|Publication number||US7998708 B2|
|Application number||US 11/985,577|
|Publication date||Aug 16, 2011|
|Priority date||Mar 24, 2006|
|Also published as||CA2698253A1, CN101802164A, CN101802164B, CN103695291A, CN103695292A, CN103695302A, CN103695302B, CN103695307A, CN103695307B, CN103695310A, CN103725592A, CN103725603A, CN103740588A, CN103740588B, CN103756867A, CN105441312A, EP2179025A2, EP2179025A4, EP2179025B1, US8323900, US9080207, US20080182301, US20110207140, US20130101990, US20150315631, WO2009054870A2, WO2009054870A3|
|Publication number||11985577, 985577, US 7998708 B2, US 7998708B2, US-B2-7998708, US7998708 B2, US7998708B2|
|Inventors||Kalyan Handique, Sundaresh N. Brahmasandra, Karthik Ganesan, Jeff Williams|
|Original Assignee||Handylab, Inc.|
|Export Citation||BiBTeX, EndNote, RefMan|
|Patent Citations (96), Non-Patent Citations (4), Referenced by (52), Classifications (50), Legal Events (5)|
|External Links: USPTO, USPTO Assignment, Espacenet|
The instant application claims the benefit of priority to U.S. provisional applications having Ser. Nos. 60/859,284, filed Nov. 14, 2006, and 60/959,437, filed Jul. 13, 2007, the specifications of both of which are incorporated herein by reference in their entireties. The instant application is also a continuation-in-part of U.S. patent application Ser. No. 11/728,964, filed Mar. 26, 2007, which claims the benefit of U.S. provisional application Ser. No. 60/786,007, filed Mar. 24, 2006, and U.S. provisional application Ser. No. 60/859,284, filed Nov. 14, 2006. The specification of U.S. patent application Ser. No. 11/728,964 is incorporated herein by reference in its entirety.
The technology described herein generally relates to systems for detecting polynucleotides in samples, particularly from biological samples. The technology more particularly relates to microfluidic systems that carry out PCR on nucleotides of interest within microfluidic channels, and detect those nucleotides.
The medical diagnostics industry is a critical element of today's healthcare infrastructure. At present, however, diagnostic analyses no matter how routine have become a bottleneck in patient care. There are several reasons for this. First, many diagnostic analyses can only be done with highly specialist equipment that is both expensive and only operable by trained clinicians. Such equipment is found in only a few locations—often just one in any given urban area. This means that most hospitals are required to send out samples for analyses to these locations, thereby incurring shipping costs and transportation delays, and possibly even sample loss. Second, the equipment in question is typically not available ‘on-demand’ but instead runs in batches, thereby delaying the processing time for many samples because they must wait for a machine to fill up before they can be run.
Understanding that sample flow breaks down into several key steps, it would be desirable to consider ways to automate as many of these as possible. For example, a biological sample, once extracted from a patient, must be put in a form suitable for a processing regime that typically involves using PCR to amplify a vector of interest. Once amplified, the presence of a nucleotide of interest from the sample needs to be determined unambiguously. Sample preparation is a process that is susceptible to automation but is also relatively routinely carried out in almost any location. By contrast, steps such as PCR and nucleotide detection have customarily only been within the compass of specially trained individuals having access to specialist equipment.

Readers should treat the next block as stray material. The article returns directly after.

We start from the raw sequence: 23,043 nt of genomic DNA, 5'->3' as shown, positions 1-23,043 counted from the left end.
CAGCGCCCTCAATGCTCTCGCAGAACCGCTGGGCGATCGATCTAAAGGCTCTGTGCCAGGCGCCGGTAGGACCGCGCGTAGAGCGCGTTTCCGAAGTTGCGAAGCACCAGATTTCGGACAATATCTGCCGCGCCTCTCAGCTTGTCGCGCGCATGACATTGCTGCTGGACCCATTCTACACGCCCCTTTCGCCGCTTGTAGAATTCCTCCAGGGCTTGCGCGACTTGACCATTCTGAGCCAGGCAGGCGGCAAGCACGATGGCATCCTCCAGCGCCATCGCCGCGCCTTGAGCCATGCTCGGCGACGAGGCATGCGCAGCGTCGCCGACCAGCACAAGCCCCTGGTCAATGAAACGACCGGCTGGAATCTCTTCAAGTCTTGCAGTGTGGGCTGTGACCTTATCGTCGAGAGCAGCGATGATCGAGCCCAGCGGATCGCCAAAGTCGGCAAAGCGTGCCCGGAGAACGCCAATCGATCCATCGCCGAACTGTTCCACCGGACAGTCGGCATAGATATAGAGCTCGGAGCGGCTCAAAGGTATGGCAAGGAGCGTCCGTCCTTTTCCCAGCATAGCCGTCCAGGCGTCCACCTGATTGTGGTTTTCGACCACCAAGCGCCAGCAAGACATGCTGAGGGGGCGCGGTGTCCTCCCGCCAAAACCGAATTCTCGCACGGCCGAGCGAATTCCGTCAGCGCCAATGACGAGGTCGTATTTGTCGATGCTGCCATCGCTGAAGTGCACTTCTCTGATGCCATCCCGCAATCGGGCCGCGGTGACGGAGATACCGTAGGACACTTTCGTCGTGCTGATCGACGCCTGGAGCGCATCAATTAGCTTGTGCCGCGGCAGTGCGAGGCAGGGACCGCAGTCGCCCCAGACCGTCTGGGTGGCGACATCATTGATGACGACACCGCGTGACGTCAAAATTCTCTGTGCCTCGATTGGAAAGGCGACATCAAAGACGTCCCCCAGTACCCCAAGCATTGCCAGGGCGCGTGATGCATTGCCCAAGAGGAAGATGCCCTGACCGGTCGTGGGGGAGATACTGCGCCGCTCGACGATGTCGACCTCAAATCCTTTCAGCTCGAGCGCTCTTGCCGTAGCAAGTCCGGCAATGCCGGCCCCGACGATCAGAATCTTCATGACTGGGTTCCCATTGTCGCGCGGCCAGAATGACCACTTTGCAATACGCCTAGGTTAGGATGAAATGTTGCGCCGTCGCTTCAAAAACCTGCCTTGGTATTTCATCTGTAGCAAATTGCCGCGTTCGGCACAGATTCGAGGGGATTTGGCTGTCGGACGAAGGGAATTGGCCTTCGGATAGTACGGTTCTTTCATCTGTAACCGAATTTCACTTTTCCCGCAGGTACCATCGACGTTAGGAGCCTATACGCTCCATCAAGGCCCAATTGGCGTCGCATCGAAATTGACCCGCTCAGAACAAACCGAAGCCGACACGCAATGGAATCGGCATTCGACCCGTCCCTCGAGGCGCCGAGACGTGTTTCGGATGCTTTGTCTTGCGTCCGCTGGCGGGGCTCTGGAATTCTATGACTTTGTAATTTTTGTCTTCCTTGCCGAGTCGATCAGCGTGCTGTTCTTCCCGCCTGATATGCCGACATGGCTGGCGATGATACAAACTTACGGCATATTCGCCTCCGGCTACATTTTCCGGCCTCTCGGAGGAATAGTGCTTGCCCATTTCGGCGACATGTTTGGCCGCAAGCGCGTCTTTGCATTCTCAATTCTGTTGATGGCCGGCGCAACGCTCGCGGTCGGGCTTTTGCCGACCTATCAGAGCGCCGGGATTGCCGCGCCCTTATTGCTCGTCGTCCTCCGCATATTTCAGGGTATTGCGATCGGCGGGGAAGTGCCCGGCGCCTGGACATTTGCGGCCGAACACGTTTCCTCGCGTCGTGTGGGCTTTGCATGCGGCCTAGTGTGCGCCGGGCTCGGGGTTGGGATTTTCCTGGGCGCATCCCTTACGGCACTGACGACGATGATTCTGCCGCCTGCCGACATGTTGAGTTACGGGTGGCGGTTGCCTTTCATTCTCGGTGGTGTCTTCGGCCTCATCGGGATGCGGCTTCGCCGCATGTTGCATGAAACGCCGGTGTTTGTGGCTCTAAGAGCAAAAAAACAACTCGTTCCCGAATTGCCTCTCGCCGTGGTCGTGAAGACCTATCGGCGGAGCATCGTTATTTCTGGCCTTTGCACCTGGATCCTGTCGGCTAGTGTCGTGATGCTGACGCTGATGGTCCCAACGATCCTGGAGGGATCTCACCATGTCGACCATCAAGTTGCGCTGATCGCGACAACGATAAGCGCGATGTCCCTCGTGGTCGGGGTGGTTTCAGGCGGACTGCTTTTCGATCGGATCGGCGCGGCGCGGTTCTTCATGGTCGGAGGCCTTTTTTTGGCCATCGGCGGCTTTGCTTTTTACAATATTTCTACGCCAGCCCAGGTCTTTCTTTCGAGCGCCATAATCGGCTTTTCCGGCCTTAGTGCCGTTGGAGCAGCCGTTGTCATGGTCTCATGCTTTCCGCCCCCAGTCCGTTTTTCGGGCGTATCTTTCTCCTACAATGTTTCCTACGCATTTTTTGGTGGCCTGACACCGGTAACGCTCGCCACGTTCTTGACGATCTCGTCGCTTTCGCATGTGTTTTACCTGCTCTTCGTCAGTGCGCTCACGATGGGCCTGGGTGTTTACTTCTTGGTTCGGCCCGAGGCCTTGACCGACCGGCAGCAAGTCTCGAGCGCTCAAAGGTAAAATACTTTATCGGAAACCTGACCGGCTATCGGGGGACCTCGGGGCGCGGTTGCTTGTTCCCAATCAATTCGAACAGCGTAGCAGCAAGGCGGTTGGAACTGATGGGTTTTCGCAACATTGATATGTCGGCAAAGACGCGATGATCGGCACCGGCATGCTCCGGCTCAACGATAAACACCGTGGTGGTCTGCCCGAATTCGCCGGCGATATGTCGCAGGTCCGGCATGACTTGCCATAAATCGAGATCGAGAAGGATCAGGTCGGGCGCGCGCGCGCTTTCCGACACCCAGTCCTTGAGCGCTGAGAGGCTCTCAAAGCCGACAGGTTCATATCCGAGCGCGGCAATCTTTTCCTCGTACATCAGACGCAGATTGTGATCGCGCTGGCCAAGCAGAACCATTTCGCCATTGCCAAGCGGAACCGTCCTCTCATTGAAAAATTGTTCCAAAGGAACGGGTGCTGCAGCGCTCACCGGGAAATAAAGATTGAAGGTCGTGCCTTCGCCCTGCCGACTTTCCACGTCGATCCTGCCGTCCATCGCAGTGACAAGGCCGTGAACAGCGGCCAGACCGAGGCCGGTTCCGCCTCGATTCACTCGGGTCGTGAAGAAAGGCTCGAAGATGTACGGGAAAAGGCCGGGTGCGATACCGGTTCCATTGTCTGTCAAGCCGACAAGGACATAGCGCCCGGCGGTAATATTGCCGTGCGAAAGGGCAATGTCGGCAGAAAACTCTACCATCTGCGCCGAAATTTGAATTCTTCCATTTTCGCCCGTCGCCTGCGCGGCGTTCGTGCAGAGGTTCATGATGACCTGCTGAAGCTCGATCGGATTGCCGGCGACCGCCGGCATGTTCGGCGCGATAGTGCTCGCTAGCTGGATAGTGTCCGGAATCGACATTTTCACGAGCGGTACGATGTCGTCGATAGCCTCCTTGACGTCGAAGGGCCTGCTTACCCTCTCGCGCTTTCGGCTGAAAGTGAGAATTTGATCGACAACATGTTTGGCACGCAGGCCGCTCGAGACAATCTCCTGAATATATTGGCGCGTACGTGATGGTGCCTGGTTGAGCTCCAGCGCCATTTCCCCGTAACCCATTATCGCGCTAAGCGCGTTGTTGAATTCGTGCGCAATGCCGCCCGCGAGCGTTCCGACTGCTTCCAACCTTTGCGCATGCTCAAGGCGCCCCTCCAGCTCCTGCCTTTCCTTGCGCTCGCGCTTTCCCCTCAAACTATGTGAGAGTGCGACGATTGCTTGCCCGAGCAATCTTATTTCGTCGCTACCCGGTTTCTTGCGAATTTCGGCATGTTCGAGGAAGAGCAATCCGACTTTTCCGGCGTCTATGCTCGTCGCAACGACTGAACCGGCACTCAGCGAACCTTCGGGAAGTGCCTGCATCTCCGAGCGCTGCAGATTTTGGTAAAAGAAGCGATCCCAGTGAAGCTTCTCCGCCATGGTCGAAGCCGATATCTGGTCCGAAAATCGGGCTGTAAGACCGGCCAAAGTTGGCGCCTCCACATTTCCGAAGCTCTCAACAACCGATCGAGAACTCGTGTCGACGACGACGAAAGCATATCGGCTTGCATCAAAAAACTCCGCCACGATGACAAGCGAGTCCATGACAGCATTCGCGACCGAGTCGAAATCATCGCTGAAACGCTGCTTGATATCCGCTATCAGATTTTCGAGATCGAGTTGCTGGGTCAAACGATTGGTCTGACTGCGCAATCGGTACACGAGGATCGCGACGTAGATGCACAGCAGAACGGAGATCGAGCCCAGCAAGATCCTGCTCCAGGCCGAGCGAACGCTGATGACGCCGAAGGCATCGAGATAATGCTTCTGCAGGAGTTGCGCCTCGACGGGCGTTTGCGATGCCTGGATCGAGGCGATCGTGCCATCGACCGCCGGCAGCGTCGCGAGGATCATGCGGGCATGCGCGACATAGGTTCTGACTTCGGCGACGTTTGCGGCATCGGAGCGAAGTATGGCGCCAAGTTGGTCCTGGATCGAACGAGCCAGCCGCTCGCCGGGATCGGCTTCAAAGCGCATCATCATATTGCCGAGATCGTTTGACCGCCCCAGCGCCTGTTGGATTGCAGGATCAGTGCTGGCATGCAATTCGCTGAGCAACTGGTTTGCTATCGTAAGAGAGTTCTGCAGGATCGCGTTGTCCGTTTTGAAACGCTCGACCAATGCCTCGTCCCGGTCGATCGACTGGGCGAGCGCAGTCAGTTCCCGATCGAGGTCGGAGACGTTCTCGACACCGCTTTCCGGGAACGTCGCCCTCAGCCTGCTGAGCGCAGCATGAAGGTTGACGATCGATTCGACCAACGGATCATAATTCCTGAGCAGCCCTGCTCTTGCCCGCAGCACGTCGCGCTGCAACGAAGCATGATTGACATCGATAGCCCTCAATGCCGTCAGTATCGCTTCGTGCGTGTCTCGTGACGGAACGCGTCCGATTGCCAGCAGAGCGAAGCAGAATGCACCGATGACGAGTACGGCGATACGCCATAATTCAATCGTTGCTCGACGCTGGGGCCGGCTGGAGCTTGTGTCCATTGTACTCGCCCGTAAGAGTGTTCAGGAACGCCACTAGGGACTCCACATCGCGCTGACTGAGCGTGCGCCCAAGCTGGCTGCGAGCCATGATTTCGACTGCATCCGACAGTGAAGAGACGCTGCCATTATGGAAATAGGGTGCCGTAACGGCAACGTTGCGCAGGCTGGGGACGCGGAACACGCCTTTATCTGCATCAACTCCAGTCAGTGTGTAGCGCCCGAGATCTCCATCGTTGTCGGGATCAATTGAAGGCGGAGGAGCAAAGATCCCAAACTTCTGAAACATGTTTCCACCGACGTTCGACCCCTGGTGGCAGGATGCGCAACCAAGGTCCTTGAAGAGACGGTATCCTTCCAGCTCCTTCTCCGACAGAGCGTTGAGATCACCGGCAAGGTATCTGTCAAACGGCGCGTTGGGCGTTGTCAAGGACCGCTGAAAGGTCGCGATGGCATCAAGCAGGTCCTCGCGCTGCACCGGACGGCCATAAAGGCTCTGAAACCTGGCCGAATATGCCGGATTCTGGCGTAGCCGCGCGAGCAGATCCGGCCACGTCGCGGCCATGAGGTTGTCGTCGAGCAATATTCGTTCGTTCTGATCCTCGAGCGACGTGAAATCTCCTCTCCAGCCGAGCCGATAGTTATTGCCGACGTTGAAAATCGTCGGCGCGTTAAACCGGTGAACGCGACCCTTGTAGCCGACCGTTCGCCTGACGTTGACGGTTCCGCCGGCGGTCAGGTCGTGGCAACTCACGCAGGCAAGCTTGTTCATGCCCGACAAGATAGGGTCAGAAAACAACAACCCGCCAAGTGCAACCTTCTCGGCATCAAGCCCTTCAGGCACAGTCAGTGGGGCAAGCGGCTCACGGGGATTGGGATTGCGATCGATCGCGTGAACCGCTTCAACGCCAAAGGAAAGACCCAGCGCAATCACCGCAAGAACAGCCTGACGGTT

There is a need for a method and apparatus of carrying out PCR and detection on prepared biological samples, and preferably with high throughput. In particular there is a need for an easy-to-use device that can deliver a diagnostic result on several samples in a short time.
The discussion of the background to the technology herein is included to explain the context of the technology. This is not to be taken as an admission that any of the material referred to was published, known, or part of the common general knowledge as at the priority date of any of the claims.
Throughout the description and claims of the specification the word “comprise” and variations thereof, such as “comprising” and “comprises”, is not intended to exclude other additives, components, integers or steps.
The present technology addresses systems for detecting polynucleotides in samples, particularly from biological samples. In particular, the technology relates to microfluidic systems that carry out PCR on nucleotides of interest within microfluidic channels, and detect those nucleotides.
An apparatus, comprising: a receiving bay configured to receive a microfluidic cartridge; at least one heat source thermally coupled to the cartridge and configured to carry out PCR on a microdroplet of polynucleotide-containing sample, in the cartridge; a detector configured to detect presence of one or more polynucleotides in the sample; and a processor coupled to the detector and the heat source, configured to control heating of one or more regions of the microfluidic cartridge.
A method of carrying out PCR on a plurality of polynucleotide-containing samples, the method comprising: introducing the plurality of samples in to a microfluidic cartridge, wherein the cartridge has a plurality of PCR reaction chambers configured to permit thermal cycling of the plurality of samples independently of one another; moving the plurality of samples into the respective plurality of PCR reaction chambers; and amplifying polynucleotides contained with the plurality of samples, by application of successive heating and cooling cycles to the PCR reaction chambers.